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Stones for Ibarra
     

Stones for Ibarra

3.5 6
by Harriet Doerr
 

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Richard and Sara Everton mortgage, sell and borrow, leave friends and country to settle in the Mexican village of Ibarra. They intend to spend the rest of their lives here, in a place neither of them has seen, to speak a language neither of them know. Their dream is to reopen Richard's grandfather's abandoned copper mine.

In a few short months work is advancing in

Overview

Richard and Sara Everton mortgage, sell and borrow, leave friends and country to settle in the Mexican village of Ibarra. They intend to spend the rest of their lives here, in a place neither of them has seen, to speak a language neither of them know. Their dream is to reopen Richard's grandfather's abandoned copper mine.

In a few short months work is advancing in the mine and their home is ready -- then Richard learns he has six years to live.

Richard's determination to make the mine and village prosper matches Sara's effort to deny the diagnosis. While Richard measures time, she rejects its passage.

This novel, Harriet Doerr's first, was written when she was in her seventies. It won the American Book Award.

Editorial Reviews

From the Publisher
"A novel of genuine power and intelligence, written in an arresting style, amply imbued with atmosphere and meaning."--The Washington Post

"Doerr is a marvelous writer. Her observations are clear sighted, her writing spare but graceful, and she creates telling images. . . . A wonderful book."--Publishers Weekly

"Something of a miracle as novels go, a real act of creation."--Los Angeles Times

Product Details

ISBN-13:
9780670192038
Publisher:
Penguin Group (USA) Incorporated
Publication date:
01/01/1984
Pages:
215
Product dimensions:
1.00(w) x 1.00(h) x 1.00(d)

Meet the Author

Harriet Doerr (1910-2002) was born in Pasadena, California, and attended Smith College in 1927, but received her B.A. from Stanford University in 1977, where she was accepted into the Creative Writing Program. She was a Stegner Fellow, received the Transatlantic Review Henfield Foundation Award and a grant from the National Endowment for the Arts. Doerr’s first novel, Stones for Ibarra, won the 1984 National Book Award for First Work of Fiction, the Bay Area Book Reviewers Award, the Godal Medal of the Commonwealth Club of California, and the American Academy of Arts and Letters Harold D. Vursell Award. Her second novel, Consider This, Señora, was a national bestseller. Doerr’s third and final book, The Tiger in the Grass, was a collection of stories and anecdotal pieces.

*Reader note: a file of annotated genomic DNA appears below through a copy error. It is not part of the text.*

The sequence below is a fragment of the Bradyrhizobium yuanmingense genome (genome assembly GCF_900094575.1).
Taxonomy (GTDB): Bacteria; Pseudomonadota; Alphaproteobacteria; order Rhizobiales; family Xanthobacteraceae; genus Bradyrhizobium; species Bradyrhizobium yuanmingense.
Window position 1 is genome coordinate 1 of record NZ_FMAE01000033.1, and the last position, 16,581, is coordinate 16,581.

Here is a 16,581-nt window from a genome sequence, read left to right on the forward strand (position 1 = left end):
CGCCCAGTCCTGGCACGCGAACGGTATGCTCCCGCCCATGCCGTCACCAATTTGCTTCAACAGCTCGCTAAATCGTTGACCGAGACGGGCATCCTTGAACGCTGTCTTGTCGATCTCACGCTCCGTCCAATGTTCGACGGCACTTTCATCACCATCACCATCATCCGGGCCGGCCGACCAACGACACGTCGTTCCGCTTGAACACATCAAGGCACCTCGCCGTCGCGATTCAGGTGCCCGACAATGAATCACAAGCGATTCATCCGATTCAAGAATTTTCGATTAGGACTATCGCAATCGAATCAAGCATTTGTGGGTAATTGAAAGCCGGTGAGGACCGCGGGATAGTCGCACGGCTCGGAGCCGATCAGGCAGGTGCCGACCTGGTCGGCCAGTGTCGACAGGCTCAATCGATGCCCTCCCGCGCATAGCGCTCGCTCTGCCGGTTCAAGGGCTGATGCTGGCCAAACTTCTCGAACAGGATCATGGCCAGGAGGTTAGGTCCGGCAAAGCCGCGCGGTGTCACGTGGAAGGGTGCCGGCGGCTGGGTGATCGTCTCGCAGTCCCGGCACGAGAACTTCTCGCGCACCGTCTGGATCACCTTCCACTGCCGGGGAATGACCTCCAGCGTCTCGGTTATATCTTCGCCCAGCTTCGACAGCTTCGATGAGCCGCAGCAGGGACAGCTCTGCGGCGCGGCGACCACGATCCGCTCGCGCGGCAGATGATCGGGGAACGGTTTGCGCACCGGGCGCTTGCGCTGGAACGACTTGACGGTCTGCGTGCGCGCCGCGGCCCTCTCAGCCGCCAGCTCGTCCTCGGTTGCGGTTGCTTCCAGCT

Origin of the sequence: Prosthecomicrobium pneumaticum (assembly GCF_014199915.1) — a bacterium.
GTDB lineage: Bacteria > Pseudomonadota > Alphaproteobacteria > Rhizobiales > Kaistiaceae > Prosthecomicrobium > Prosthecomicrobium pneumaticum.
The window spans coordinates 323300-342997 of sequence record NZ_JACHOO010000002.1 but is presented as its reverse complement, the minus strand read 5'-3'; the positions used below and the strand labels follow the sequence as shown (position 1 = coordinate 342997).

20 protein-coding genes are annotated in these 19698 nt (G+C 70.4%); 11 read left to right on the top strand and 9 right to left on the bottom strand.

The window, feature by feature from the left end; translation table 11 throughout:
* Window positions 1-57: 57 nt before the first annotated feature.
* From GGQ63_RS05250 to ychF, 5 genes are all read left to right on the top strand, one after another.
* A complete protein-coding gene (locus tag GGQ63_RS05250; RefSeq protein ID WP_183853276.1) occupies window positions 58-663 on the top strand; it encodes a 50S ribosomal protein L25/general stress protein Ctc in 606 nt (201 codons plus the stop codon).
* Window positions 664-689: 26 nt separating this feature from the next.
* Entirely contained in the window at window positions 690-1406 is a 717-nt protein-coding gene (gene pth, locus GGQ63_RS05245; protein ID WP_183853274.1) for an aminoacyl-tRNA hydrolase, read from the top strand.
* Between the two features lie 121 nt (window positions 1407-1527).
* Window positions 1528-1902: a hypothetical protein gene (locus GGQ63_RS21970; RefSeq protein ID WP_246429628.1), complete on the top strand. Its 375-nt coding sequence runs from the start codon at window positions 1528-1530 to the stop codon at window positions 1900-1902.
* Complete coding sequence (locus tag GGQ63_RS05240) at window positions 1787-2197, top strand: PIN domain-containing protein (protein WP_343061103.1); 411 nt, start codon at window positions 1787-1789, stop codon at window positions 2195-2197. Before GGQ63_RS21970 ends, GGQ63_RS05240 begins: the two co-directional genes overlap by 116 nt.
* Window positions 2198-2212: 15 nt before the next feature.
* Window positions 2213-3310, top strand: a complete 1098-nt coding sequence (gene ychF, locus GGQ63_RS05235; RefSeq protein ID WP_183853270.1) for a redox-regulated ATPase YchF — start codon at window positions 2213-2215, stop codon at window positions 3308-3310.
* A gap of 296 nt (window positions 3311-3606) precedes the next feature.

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Stones for Ibarra 3.5 out of 5 based on 0 ratings. 6 reviews.
DoranneLongPTMS More than 1 year ago
I was hooked from the first sentence, and intrigued to the very last word! This is an award-winning author opening doors and windows into the depths of American and Mexican lives and cultures.
cbiblioholic More than 1 year ago
This woman is truly an inspiration. Was she really 70 when she wrote her first novel? It makes you think that maybe no one should start writing until you have lived enough to have something profound to say. Anywho about the book. To quote a movie - "It is the perfect blend of sexy and cute". Who comes up with "They have not considered that memories are like corks left out of bottles. They swell. They no longer fit" Or "We have come to live among specters, Sara tells herself. They are not people, but silhouettes sketched on a backdrop to deceive us into thinking that the stage is crowded." Not that is that is wicked writing. Total literary orgy.
Anonymous More than 1 year ago
Anonymous More than 1 year ago
Guest More than 1 year ago
This book was not as great as Doerr's other major work (Consider This, Senora) but it was very satisfying. The writing is exceptional and the characters are very vivid. Any comments that the book is a downer miss the point entirely, it's about taking on a new life and acts as a fable about the challenges we all meet. Doerr is a great storyteller and I only wish that she had written more novels.
Guest More than 1 year ago
A relentless succession of tragedies, grimly related.